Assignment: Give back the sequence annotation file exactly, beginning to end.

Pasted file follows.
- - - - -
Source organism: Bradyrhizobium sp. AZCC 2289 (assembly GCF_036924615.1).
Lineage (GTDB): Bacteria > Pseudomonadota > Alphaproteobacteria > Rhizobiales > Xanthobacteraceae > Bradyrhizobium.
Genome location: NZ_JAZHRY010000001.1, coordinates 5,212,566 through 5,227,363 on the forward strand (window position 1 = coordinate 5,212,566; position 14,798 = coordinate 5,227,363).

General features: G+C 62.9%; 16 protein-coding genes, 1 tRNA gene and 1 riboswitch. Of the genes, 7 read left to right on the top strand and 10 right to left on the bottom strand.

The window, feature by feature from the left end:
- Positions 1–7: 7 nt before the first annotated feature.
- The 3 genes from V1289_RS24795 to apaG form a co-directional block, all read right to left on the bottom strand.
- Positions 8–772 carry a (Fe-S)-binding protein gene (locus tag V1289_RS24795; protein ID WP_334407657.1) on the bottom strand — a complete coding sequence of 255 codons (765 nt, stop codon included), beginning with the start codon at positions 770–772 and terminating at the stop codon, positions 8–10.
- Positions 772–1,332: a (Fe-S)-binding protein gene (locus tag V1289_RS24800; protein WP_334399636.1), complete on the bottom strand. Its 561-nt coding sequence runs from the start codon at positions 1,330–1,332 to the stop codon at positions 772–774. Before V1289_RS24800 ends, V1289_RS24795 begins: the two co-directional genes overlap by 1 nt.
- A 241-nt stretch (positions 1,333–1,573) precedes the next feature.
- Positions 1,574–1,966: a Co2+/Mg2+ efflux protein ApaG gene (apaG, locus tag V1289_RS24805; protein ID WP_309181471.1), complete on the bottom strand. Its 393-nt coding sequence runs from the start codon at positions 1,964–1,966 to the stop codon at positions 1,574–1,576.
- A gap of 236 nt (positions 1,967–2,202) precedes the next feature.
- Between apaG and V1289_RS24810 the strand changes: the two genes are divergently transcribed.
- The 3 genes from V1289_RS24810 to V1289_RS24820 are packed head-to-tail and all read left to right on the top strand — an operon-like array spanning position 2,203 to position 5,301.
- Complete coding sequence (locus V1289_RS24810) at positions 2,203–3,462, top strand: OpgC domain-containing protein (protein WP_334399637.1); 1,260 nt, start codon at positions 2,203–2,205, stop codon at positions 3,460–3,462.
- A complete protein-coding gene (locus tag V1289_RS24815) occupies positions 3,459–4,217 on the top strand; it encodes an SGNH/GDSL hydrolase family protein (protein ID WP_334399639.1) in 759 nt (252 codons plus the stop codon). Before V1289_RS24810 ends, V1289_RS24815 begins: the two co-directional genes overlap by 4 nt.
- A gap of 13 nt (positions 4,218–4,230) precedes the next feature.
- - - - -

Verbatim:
Source organism: Bradyrhizobium sp. AZCC 2289 (assembly GCF_036924615.1).
Lineage (GTDB): Bacteria > Pseudomonadota > Alphaproteobacteria > Rhizobiales > Xanthobacteraceae > Bradyrhizobium.
Genome location: NZ_JAZHRY010000001.1, coordinates 5,212,566 through 5,227,363 on the forward strand (window position 1 = coordinate 5,212,566; position 14,798 = coordinate 5,227,363).

General features: G+C 62.9%; 16 protein-coding genes, 1 tRNA gene and 1 riboswitch. Of the genes, 7 read left to right on the top strand and 10 right to left on the bottom strand.

The window, feature by feature from the left end:
- Positions 1–7: 7 nt before the first annotated feature.
- The 3 genes from V1289_RS24795 to apaG form a co-directional block, all read right to left on the bottom strand.
- Positions 8–772 carry a (Fe-S)-binding protein gene (locus tag V1289_RS24795; protein ID WP_334407657.1) on the bottom strand — a complete coding sequence of 255 codons (765 nt, stop codon included), beginning with the start codon at positions 770–772 and terminating at the stop codon, positions 8–10.
- Positions 772–1,332: a (Fe-S)-binding protein gene (locus tag V1289_RS24800; protein WP_334399636.1), complete on the bottom strand. Its 561-nt coding sequence runs from the start codon at positions 1,330–1,332 to the stop codon at positions 772–774. Before V1289_RS24800 ends, V1289_RS24795 begins: the two co-directional genes overlap by 1 nt.
- A 241-nt stretch (positions 1,333–1,573) precedes the next feature.
- Positions 1,574–1,966: a Co2+/Mg2+ efflux protein ApaG gene (apaG, locus tag V1289_RS24805; protein ID WP_309181471.1), complete on the bottom strand. Its 393-nt coding sequence runs from the start codon at positions 1,964–1,966 to the stop codon at positions 1,574–1,576.
- A gap of 236 nt (positions 1,967–2,202) precedes the next feature.
- Between apaG and V1289_RS24810 the strand changes: the two genes are divergently transcribed.
- The 3 genes from V1289_RS24810 to V1289_RS24820 are packed head-to-tail and all read left to right on the top strand — an operon-like array spanning position 2,203 to position 5,301.
- Complete coding sequence (locus V1289_RS24810) at positions 2,203–3,462, top strand: OpgC domain-containing protein (protein WP_334399637.1); 1,260 nt, start codon at positions 2,203–2,205, stop codon at positions 3,460–3,462.
- A complete protein-coding gene (locus tag V1289_RS24815) occupies positions 3,459–4,217 on the top strand; it encodes an SGNH/GDSL hydrolase family protein (protein ID WP_334399639.1) in 759 nt (252 codons plus the stop codon). Before V1289_RS24810 ends, V1289_RS24815 begins: the two co-directional genes overlap by 4 nt.
- A gap of 13 nt (positions 4,218–4,230) precedes the next feature.